Textured landing zones proved effective to a point; however, the need to fly the slider 24 still lower, with the inevitable need to reduce contamination further, led to the development of techniques whereby the slider 24 is held off of the surface of the disk 16 when not in use. Such techniques seek to avoid any contact between the slider 24 and disk 16 at all. However, simply lifting the slider 24 higher off of the surface of the disk 16 is not sufficient because a system 10 in a portable computer system is subject to shock that can cause the slider 24 to slap into the disk 16. Therefore, a technique used in the prior art to securely park the slider 24 away from the surface of the disk 16, as shown in
One problem with a ramp 30 of this design is that the tab 32 is in sliding contact with the ramp 30 each time the system 10 is started or stopped. The sliding contact produces wear contamination that can be transferred to the disk 16 to be picked up by the air bearing surface of the slider 24. The wear may be reduced by shaping the tab 32 so that the surface that contacts the ramp 30 is convex and by employing a lubricant. Although the amount of wear debris formed in this way is less significant compared to that which is generated with textured landing zones, nevertheless it may interfere with the aerodynamics of the slider 24 at very low fly heights and lead to crashes.
Another problem encountered with ramps 30 is that the slider 24 is not entirely parallel to the surface of the disk 16. Rather, the leading edge of the slider 24, the one facing into the direction of the rotation of the disk 16, is higher than the trailing edge of the slider 24 to provide lift. Viewed another way, the pitch on the slider 24 causes the trailing edge to be closer to the surface. Similarly, since the air flow under the side of the slider 24 nearest the OD is always greater than under the side nearest the ID, the slider 24 may have some roll such that the ID edge of the slider is lower than the OD edge. Consequently, the corner of the slider 24 on the ID side of the trailing edge is commonly closest to the surface. As a slider 24 is loaded over a disk 16 the tab 32 slides down the ramp 30 until the lift experienced by the slider 24 is sufficient to cause the slider to fly.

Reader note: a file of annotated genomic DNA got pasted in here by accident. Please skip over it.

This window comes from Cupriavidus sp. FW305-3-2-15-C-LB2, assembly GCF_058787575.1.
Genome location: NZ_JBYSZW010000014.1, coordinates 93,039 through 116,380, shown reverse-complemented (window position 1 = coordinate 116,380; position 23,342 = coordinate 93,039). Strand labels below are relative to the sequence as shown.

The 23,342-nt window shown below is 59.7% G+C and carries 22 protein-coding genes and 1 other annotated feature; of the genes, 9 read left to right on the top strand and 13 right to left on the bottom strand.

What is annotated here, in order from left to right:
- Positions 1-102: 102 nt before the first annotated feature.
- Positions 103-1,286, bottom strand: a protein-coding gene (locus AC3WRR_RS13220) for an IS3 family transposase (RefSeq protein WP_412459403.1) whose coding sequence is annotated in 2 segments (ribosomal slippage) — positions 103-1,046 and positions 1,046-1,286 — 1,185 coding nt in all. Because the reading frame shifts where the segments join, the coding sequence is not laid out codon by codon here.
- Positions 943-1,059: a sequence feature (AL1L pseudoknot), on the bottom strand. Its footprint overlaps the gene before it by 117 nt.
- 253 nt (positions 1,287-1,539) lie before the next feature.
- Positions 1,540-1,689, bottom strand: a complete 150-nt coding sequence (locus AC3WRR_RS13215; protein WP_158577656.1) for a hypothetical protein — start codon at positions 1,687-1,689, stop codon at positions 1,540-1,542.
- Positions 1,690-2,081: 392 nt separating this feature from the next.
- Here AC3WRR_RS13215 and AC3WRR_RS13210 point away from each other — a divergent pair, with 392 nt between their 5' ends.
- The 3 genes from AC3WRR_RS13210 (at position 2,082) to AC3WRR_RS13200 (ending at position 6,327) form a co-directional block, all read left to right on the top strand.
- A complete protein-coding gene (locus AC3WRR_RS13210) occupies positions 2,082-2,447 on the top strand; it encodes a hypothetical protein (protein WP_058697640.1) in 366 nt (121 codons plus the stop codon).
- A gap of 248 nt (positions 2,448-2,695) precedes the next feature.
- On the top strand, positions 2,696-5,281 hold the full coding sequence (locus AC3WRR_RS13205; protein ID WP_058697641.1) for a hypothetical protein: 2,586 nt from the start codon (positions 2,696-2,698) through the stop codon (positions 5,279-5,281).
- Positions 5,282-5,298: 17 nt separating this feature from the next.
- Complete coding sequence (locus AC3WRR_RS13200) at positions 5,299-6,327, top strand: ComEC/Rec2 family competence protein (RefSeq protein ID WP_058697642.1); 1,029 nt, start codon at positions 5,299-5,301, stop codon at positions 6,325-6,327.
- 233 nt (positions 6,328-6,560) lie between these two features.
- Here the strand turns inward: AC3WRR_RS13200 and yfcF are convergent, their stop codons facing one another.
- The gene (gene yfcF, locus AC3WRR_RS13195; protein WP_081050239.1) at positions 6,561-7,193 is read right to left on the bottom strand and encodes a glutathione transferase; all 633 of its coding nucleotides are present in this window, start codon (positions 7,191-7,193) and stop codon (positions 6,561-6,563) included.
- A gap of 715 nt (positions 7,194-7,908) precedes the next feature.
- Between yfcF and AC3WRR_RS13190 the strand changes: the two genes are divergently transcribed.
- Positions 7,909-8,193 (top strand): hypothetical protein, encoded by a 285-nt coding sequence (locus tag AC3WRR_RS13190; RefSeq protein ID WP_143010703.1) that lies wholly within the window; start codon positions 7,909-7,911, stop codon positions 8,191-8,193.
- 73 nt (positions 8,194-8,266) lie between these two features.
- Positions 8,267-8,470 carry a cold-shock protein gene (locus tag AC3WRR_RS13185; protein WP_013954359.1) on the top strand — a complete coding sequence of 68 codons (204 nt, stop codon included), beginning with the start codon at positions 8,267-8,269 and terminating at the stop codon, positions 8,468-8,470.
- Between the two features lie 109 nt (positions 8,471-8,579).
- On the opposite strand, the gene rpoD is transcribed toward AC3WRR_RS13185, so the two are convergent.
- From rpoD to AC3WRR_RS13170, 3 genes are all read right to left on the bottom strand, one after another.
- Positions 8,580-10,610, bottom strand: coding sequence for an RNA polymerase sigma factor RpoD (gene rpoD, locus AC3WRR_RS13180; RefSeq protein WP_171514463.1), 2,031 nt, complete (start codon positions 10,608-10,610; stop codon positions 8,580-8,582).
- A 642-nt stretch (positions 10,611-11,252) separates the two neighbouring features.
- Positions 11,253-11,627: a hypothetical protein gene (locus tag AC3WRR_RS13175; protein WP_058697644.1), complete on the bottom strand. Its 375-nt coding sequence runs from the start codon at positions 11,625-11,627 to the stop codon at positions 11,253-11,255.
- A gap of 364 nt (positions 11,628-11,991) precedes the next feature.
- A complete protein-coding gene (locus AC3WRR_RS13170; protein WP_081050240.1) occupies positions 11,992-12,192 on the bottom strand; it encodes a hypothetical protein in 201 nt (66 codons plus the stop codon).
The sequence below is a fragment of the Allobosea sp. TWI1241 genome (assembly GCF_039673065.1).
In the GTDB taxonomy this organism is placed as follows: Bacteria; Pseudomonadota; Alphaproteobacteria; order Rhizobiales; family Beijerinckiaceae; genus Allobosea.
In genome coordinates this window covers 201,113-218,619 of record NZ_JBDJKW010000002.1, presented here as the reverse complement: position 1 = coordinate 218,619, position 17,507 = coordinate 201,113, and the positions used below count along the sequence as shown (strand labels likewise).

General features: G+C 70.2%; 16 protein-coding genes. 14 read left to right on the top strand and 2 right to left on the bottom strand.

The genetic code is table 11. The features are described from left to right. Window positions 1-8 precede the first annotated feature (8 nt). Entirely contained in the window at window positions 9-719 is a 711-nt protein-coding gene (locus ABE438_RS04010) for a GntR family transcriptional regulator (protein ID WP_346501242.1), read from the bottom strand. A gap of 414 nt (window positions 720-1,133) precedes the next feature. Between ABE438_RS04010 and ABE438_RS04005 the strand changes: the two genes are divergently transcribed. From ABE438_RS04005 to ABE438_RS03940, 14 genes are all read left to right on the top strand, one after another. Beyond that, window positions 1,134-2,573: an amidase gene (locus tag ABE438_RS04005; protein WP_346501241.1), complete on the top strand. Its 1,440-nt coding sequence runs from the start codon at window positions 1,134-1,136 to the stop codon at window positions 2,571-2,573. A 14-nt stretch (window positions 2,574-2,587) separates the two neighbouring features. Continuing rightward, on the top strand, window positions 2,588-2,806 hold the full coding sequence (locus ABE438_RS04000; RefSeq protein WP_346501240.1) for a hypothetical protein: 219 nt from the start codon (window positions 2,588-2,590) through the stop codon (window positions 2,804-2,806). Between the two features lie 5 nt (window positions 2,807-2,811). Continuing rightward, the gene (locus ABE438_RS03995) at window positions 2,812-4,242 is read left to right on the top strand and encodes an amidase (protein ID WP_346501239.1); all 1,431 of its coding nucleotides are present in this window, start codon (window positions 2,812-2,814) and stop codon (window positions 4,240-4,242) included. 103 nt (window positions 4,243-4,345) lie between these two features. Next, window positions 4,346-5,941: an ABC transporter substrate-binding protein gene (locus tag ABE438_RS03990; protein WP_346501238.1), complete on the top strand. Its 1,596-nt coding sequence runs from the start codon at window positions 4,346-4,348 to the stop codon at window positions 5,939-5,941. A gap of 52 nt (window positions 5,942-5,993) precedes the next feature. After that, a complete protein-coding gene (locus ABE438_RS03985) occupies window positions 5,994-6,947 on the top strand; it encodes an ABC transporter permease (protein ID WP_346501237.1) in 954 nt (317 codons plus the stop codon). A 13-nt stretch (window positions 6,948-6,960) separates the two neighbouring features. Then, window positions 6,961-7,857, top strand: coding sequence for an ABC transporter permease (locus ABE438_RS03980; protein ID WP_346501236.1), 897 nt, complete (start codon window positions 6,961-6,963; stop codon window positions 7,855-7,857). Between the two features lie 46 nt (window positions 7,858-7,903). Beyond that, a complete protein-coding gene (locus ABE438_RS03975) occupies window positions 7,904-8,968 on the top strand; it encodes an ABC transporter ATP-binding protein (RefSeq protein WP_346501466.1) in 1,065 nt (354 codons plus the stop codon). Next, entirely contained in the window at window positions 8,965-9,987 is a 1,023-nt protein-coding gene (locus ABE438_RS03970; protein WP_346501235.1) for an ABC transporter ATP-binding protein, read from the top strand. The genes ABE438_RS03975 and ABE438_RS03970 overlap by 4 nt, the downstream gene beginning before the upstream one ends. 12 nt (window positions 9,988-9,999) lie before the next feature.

What is desired, therefore, is a way to park the slider 24 on a ramp 30 while minimizing as much as possible the wear between the tab 32 and the ramp 30. It is further desired to provide a smoother transition during loading and unloading.
The present invention provides for a ramp to assist the loading and unloading of a slider in a magnetic disk drive. The ramp comprises a body having a first surface and a second surface and a plurality of apertures extending between them, where each aperture has a first opening at the first surface and a second opening at the second surface. The first surface of the ramp further comprises a sloped segment and a straight segment, with the sloped segment being acutely angled with respect to the second surface. The ramp of the present invention directs a portion of a flow of air proximate to a spinning disk through the apertures in order to lift and cushion a tab attached to a load beam from which a slider is also suspended.
In a preferred embodiment of the present invention the air flow emerging through the first openings is sufficient to suspend the tab above the surface of the ramp. By maintaining an air bearing between the tab and the ramp while the slider is loaded and unloaded, wear and contamination from sliding contact can be greatly reduced. Another advantage realized by the present invention is that an air bearing can smooth the transition both as the tab leaves the ramp during loading of the slider, and as the tab re-engages the ramp during unloading.
In other embodiments the air flow emerging through the first openings is not sufficient to hold the tab completely off of the surface of the ramp. In still other embodiments the air flow emerging through the first openings is sufficient to hold the tab completely off of the surface of the ramp only over some length of the ramp such as the sloped segment. These embodiments still provide an advantage over the prior art in that any lift at all that is provided to the tab will tend to reduce the contact force between the ramp and the tab. Any reduction in the contact force will further tend to reduce wear and contamination from sliding contact. The lift provided to the tab in these embodiments, although not enough to suspend it completely off of the surface of the ramp, nevertheless can also smooth the transitions as the tab engages and disengages from the ramp.